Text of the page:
Dr. Henok Wendirad (DVM)
On 20th – 22nd, June 2012, the UNCSD also known as Rio+20 will take place in Rio de Janeiro. Rio+20 is a key milestone in a series of major United Nations conferences, in which the 1992 Earth Summit, United Nations Conference on Environment and Development, was the pride and joy for its proponents that put sustainable development as a top priority on the agenda of the UN and the international community.
The conference has two themes agreed upon by the member states: Green economy within the context of sustainable development and poverty eradication and Securing Institutional framework for sustainable development.
But the issue of climate change and sustainability seems to face a huge obstacle due to a long established system of governance and economy – capitalism. Most experts doubt the achievement of sustainability and climate restoration unless a complete or partial change in the systems of nations is secured.
Capitalism and Sustainability
The twin pillars of the capitalist system – private ownership and free markets – are undergoing a significant shift as a result of the financial meltdown. The days of companies “privatizing the profits” and governments “socializing the losses” seems to have been gone for now. It is no longer business as usual as governments worldwide rewrite the ground-rules.
So for the question “is capitalism sustainable?” the answer would be not the type of capitalism that dominates American and most global economies today. Sustainability ultimately depends upon energy because anything that is useful in sustaining life on earth ultimately relies on energy.
However, capitalism, as we know it today, provides no economic incentives to sustain an environmentally friendly life on earth, The fact that in the past few decades humans in large numbers have abandoned their basic nature as caring beings in pursuit of their narrow, individual self-interests cannot be taken as a mere coincidence with the growth of capitalism over the world.
Schemes of Sustainability
According to the 2011 UN Human Development Report, sustainability is inextricably linked to basic questions of equity — fairness, social justice and greater access to a better quality of life. The report calls for urgent action to slow climate change, prevent further degradation and reduce inequalities, as environmental deterioration threatens to reverse recent progress in human development for the world’s poorest.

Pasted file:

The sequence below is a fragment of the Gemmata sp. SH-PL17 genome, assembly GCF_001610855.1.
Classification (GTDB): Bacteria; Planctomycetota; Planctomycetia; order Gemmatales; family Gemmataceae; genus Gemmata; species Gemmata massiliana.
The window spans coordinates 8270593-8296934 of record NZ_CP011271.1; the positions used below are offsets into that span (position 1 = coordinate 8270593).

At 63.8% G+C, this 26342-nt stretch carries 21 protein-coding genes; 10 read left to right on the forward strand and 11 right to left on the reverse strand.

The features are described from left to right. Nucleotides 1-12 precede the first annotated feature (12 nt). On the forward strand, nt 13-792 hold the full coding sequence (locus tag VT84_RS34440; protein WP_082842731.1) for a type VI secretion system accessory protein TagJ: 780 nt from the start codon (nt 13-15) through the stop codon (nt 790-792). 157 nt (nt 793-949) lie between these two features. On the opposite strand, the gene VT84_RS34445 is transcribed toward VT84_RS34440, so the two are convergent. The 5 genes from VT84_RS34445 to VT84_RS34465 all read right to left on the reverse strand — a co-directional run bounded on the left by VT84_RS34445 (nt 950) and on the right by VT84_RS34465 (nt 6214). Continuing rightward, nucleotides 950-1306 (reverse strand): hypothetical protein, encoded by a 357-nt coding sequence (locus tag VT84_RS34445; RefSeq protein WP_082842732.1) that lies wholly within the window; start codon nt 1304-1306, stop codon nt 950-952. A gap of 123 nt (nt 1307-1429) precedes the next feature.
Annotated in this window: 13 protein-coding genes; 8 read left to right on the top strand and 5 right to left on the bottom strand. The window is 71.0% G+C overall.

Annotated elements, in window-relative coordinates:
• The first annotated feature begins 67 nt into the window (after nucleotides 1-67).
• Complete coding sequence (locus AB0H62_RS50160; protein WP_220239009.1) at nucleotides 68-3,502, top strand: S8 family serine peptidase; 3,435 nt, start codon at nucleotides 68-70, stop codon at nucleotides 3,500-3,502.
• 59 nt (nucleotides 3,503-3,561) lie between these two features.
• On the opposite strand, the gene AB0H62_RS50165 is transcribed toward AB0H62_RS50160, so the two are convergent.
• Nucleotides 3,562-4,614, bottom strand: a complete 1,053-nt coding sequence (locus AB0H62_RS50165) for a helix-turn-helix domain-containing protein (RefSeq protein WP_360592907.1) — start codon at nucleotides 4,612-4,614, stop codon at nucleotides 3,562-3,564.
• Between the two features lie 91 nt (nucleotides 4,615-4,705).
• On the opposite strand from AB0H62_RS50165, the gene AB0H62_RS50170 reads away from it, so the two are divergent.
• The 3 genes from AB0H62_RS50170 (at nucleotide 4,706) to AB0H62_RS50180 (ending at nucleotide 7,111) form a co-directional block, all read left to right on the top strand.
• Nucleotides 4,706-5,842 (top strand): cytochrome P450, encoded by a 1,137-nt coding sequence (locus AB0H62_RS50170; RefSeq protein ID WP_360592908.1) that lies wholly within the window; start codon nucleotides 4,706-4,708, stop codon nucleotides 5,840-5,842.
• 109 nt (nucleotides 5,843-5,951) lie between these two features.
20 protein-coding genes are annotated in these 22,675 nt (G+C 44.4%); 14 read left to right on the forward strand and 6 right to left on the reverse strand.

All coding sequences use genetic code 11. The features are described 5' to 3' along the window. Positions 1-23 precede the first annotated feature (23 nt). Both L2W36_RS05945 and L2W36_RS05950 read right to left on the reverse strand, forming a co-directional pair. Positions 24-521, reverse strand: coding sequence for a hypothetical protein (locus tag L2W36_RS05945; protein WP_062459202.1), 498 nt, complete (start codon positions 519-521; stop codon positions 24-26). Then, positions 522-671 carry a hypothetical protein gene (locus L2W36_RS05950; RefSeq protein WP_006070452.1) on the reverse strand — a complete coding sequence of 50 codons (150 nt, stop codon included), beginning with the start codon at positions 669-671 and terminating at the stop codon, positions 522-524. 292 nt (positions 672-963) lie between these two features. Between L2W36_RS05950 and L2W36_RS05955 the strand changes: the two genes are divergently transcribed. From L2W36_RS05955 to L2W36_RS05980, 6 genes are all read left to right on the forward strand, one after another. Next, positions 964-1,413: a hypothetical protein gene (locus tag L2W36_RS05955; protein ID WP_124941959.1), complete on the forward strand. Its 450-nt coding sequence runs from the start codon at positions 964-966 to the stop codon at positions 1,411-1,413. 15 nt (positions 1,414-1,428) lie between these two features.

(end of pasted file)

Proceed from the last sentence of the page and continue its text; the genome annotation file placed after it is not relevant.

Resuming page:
To restore sustainability, people must make conscious, purposeful decisions to rely on renewable energy, not just for consumption, but also to rebuild stocks of natural capital for the benefit of future generations.
The sustainability of capitalism is simply too important to be left to the politicians and economists.
Considering these limitation countries are trying to device new strategies in to their system. The UN Environment Program’s Green Economy Report demonstrates that green economies are a new engine of growth, generate decent jobs and are vital to eliminating persistent poverty. Ethiopia is one of the countries with an attempt to tackle two of the basic challenges. Poverty and Climate change. The country had recently devised a new 20 year plan ‘Reduction of Emission and Green Economy’ which ambitiously aims to reach a zero emission level and middle income level within 20 years.
The brighter future
The UNEP’s Green Economy report believes investing just 2% of global GDP into ten key sectors such as agriculture, energy, fisheries, forests, and water and waste management can kick-start a transition towards a low-carbon, resource-efficient economy. The report also shows that in a green economy, global demand for energy is projected to be about 40% lower than under a business-as-usual scenario by 2050, thanks to substantial advances in energy efficiency.
The other good thing about the green economy is its equitability. In a transition to a green economy, new jobs will be created, which over time exceeds the losses in “brown economy.” jobs, particularly in the agriculture, buildings, energy, forestry and transport sectors.
So, considering the facts and challenges, shall we expect a better future from this year’s Rio+20?